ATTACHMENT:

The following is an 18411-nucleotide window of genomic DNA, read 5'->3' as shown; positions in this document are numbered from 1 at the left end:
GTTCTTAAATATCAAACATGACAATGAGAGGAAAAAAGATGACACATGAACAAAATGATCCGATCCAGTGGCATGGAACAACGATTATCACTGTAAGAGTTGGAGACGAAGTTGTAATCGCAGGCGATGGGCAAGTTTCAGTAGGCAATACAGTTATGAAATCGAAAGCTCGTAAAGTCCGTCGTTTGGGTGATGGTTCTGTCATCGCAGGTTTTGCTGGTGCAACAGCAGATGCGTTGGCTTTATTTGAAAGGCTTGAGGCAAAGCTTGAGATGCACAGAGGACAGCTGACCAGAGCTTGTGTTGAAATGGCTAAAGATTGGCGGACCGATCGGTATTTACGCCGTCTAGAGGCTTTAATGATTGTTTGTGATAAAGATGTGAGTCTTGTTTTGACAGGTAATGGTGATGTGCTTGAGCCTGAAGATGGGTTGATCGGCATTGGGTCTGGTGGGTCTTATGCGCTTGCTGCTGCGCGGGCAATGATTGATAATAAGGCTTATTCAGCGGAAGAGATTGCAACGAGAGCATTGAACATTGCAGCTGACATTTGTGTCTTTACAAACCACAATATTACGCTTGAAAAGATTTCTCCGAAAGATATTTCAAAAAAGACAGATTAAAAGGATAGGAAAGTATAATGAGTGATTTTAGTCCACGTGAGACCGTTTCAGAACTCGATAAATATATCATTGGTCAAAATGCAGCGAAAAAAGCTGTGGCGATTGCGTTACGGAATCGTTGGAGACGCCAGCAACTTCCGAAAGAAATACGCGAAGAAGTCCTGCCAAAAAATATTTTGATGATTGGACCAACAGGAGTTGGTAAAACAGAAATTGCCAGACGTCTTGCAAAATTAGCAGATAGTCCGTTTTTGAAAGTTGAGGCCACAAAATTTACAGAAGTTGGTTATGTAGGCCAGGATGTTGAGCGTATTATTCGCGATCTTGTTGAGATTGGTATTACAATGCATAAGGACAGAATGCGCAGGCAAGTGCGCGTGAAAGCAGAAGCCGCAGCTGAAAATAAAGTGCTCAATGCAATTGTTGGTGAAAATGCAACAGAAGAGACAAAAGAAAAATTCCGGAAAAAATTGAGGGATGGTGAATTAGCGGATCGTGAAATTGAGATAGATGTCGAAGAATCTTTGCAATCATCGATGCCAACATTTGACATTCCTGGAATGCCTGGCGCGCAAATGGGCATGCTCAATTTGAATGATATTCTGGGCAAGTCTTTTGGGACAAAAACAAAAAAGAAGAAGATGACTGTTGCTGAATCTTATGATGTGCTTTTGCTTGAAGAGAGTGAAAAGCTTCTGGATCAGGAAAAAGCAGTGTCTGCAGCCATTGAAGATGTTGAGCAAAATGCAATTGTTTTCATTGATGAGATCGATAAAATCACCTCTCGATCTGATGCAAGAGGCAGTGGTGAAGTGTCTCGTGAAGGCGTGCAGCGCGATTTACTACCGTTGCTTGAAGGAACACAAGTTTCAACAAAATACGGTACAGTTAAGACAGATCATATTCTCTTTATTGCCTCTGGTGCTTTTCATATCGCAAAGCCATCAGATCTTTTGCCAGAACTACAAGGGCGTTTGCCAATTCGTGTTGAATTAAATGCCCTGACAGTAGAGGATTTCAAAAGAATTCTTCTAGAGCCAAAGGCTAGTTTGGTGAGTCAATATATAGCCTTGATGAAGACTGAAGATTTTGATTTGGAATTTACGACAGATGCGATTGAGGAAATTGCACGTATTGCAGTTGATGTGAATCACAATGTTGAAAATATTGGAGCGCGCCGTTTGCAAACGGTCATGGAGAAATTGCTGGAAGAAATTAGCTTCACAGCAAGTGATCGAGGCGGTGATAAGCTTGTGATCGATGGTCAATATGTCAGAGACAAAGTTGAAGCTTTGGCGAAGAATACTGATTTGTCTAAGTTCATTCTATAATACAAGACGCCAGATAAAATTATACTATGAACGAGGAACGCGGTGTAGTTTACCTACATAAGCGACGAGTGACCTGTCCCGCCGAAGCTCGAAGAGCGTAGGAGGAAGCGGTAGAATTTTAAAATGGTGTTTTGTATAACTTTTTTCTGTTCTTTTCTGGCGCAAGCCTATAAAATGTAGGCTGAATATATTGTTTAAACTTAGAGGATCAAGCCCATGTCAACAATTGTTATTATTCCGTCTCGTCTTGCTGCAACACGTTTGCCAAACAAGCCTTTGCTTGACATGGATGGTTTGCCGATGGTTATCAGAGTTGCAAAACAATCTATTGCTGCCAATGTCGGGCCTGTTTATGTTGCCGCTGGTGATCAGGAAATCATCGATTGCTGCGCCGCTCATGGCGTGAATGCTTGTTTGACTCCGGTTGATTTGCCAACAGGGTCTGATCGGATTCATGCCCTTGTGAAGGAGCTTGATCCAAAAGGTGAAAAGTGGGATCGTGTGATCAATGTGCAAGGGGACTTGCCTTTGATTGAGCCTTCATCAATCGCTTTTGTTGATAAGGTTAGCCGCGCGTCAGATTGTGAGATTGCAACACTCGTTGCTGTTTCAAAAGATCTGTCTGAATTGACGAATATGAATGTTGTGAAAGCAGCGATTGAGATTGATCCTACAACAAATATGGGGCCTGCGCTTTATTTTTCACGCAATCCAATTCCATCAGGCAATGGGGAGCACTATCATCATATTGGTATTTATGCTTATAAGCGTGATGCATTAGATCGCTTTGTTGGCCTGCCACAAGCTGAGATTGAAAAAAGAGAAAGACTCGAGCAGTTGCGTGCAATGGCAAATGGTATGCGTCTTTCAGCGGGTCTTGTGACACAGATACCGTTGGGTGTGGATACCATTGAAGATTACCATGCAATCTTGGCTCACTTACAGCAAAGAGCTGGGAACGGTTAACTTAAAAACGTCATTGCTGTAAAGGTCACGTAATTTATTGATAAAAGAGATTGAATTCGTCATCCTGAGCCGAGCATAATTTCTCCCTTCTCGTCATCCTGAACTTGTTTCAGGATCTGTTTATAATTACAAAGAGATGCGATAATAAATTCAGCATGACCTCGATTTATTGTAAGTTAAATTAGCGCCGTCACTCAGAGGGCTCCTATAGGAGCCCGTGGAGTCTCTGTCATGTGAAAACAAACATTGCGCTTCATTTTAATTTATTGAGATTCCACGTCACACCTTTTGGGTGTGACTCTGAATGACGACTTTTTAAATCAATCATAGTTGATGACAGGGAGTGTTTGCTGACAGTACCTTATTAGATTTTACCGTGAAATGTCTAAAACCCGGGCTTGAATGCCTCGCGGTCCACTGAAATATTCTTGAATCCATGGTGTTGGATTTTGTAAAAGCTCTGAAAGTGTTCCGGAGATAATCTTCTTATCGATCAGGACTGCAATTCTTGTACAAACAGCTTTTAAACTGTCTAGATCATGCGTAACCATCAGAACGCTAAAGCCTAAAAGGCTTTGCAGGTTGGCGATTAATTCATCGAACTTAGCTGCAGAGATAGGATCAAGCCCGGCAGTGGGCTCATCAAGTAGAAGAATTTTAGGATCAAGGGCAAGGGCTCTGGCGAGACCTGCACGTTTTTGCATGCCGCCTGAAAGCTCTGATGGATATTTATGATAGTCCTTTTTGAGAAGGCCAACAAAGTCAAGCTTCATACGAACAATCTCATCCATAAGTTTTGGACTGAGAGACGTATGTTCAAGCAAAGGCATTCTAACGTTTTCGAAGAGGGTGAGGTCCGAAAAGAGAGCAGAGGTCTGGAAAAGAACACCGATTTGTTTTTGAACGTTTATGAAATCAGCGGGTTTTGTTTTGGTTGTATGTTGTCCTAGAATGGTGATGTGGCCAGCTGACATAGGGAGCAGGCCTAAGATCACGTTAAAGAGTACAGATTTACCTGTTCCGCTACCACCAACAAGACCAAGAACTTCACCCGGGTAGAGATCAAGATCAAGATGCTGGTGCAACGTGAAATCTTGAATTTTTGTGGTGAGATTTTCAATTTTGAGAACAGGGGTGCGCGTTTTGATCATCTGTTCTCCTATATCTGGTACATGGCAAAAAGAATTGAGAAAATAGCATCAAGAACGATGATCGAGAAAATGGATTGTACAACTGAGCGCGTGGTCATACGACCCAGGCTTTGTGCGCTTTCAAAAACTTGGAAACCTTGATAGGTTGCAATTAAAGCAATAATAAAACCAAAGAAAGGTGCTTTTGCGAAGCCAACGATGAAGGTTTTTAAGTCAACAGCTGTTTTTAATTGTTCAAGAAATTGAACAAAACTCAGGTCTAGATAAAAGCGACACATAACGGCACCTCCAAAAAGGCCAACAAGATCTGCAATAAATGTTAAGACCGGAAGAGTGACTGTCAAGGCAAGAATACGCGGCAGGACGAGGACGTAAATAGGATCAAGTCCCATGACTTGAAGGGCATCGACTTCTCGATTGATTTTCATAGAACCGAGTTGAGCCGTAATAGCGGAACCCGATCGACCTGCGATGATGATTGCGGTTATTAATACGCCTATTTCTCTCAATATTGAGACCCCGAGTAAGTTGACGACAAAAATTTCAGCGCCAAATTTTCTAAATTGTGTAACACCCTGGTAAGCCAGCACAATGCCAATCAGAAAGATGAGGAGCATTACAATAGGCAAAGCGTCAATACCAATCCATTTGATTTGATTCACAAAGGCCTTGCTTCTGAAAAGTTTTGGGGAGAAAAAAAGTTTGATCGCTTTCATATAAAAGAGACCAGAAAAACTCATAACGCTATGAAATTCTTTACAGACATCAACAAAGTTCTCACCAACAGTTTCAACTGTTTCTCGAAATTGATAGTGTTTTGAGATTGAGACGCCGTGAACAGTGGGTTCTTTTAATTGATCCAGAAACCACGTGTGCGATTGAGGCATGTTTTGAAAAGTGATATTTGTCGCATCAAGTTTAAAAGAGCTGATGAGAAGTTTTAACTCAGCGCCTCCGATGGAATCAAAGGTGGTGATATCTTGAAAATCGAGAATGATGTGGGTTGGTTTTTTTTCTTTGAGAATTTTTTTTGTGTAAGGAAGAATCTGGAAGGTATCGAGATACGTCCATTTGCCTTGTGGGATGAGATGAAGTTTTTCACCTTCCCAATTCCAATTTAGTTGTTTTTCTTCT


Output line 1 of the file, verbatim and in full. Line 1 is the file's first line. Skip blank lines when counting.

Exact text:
The following is an 18411-nucleotide window of genomic DNA, read 5'->3' as shown; positions in this document are numbered from 1 at the left end: